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Is it safe to swim?

Is it safe to swim?

Summer is a great time to enjoy our coast and waterways, but there are some times and places where caution is needed. 

Go to Land, Air, Water Aotearoa (LAWA) to check the suitability for swimming today, and to get the latest alerts.

Toxic Algae

The best thing you can do to keep safe is to know what toxic algae looks like and avoid it.

When the weather is hot and dry our rivers can produce toxic algal blooms. We monitor for toxic algae in rivers in the region, and work with councils across the region to keep river and stream users informed. 

The algae grows on submerged riverstones in a shiny brown/dark green to violet coating. The algae can also become unstable and detach from the riverstones and float to the surface forming small brown/black mats at the water’s edge. It is important to keep an eye on babies and toddlers who are inclined to put objects in their mouths. Seek emergency medical attention immediately if anyone in your group swallows toxic algae.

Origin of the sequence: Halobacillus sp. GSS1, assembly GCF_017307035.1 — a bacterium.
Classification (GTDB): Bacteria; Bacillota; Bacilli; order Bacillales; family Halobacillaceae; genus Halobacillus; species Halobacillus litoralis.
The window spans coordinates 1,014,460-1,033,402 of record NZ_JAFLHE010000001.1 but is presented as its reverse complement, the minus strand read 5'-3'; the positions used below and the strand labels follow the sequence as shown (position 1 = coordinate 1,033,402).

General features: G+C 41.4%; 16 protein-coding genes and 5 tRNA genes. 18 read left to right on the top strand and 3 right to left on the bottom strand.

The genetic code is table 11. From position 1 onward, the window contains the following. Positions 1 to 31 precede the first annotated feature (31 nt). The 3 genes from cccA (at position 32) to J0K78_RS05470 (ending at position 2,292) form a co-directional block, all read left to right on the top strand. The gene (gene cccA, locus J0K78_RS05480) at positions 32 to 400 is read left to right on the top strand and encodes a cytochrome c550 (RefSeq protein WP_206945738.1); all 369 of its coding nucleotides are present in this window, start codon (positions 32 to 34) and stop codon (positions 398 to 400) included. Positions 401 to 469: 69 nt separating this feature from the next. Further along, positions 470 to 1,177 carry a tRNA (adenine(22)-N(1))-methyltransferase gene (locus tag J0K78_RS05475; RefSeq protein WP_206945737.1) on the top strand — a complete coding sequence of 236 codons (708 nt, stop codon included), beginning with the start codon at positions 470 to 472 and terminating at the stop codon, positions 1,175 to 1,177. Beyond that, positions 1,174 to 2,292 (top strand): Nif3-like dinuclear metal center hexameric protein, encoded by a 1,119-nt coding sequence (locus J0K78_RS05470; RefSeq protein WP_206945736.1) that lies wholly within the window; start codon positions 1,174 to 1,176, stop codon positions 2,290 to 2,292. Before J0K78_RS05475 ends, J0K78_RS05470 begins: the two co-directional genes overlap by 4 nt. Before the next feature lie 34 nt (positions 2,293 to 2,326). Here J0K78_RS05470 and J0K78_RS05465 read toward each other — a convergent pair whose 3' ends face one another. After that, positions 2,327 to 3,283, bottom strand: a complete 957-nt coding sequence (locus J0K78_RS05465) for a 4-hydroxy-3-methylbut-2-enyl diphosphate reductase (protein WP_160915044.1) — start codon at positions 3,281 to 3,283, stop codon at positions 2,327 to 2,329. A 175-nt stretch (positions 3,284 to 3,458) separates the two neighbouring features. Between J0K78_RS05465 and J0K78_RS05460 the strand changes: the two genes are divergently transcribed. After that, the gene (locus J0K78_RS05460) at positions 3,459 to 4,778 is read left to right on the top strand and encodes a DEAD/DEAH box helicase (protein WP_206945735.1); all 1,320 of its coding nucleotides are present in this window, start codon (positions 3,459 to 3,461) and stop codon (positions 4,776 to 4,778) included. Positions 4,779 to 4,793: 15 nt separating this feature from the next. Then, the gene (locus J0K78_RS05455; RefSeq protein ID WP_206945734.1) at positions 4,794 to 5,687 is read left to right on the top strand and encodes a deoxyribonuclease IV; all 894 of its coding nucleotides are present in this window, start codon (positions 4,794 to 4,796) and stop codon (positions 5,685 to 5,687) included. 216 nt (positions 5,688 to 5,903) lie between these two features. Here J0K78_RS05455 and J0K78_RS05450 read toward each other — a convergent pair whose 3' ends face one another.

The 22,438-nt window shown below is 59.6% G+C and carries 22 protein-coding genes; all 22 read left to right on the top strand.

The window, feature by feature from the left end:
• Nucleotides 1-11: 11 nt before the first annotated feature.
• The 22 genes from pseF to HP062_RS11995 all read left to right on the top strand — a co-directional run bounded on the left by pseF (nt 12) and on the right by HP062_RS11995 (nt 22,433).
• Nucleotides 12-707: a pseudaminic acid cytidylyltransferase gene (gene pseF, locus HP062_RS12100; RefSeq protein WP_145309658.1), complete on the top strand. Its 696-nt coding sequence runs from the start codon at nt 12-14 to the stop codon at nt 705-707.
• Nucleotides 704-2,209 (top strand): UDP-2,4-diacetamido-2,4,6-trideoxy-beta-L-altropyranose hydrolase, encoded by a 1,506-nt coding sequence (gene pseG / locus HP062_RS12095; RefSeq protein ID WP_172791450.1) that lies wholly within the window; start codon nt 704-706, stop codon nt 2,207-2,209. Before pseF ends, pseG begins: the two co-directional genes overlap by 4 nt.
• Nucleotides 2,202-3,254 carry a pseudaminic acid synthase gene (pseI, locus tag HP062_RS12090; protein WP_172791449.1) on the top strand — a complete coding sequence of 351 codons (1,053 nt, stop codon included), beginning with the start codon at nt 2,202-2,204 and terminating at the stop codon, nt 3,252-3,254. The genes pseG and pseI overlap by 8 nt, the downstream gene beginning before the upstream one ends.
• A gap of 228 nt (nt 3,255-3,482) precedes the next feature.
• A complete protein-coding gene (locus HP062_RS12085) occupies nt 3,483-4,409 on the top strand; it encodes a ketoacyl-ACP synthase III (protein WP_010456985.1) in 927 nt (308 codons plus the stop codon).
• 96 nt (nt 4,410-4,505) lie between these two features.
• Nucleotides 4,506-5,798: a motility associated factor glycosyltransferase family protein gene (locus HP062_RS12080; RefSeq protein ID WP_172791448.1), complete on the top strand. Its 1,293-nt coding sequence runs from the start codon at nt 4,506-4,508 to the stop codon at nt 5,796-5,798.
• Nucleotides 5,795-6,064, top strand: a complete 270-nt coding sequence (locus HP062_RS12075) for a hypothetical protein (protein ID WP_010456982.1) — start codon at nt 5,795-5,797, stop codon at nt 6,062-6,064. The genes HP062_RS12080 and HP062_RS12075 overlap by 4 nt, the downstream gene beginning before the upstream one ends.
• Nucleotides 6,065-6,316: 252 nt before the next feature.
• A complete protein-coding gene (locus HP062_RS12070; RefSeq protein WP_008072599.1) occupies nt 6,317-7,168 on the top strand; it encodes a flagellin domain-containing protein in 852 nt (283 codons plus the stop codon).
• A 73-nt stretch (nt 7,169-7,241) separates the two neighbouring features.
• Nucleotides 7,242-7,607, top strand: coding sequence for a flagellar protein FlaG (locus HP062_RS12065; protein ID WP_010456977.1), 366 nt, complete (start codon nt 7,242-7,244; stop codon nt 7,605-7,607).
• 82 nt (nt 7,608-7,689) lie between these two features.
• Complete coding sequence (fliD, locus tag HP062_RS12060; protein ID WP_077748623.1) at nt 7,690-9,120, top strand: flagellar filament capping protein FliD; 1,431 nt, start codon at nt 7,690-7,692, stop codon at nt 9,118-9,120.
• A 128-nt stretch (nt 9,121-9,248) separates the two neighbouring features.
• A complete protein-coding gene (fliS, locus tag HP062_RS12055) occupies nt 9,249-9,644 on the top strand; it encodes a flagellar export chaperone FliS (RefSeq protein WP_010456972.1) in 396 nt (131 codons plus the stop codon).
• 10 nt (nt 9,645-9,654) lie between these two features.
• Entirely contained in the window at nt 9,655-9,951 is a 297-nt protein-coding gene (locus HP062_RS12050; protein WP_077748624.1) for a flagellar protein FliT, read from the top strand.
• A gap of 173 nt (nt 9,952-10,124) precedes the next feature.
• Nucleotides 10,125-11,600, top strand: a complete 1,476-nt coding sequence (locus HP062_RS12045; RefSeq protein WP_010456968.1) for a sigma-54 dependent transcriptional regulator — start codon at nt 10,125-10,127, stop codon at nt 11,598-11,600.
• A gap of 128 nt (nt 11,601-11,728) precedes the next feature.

If you have been swimming in a river or lake and you have any of the following symptoms: nausea, vomiting, numbness, tingling, muscle twitches, shaking, weakness, breathing difficulties and potentially convulsions and loss of consciousness see your doctor immediately.


Dogs are at greatest risk from toxic algae because they love the smell of it and will eat it if they can. During a bloom, they must be kept on a leash along the river bank. If you suspect your dog has eaten even a small amount of toxic algae (coin sized) take it straight to the vet.

Greater Wellington is monitoring key swimming spots throughout the summer. We will issue an alert if toxic algae reaches unsafe levels, and extend monitoring to other sites, but please learn to recognise and avoid it.

Toxic algae FAQs

Tummy bugs

Stormwater entering our rivers brings with it a small amount of waste from animals (such as birds and dogs) and sometimes untreated human sewage from overflows. This can be a significant health risk after heavy rain. Only swim when the water is clear – this applies to rivers or the sea – and wait for 48 hours after heavy rain. Another good guide is “can I see my feet when I’m standing up to my knees in the water?”

If you notice a problem with water quality you can report it on 0800 496 734.

Learn more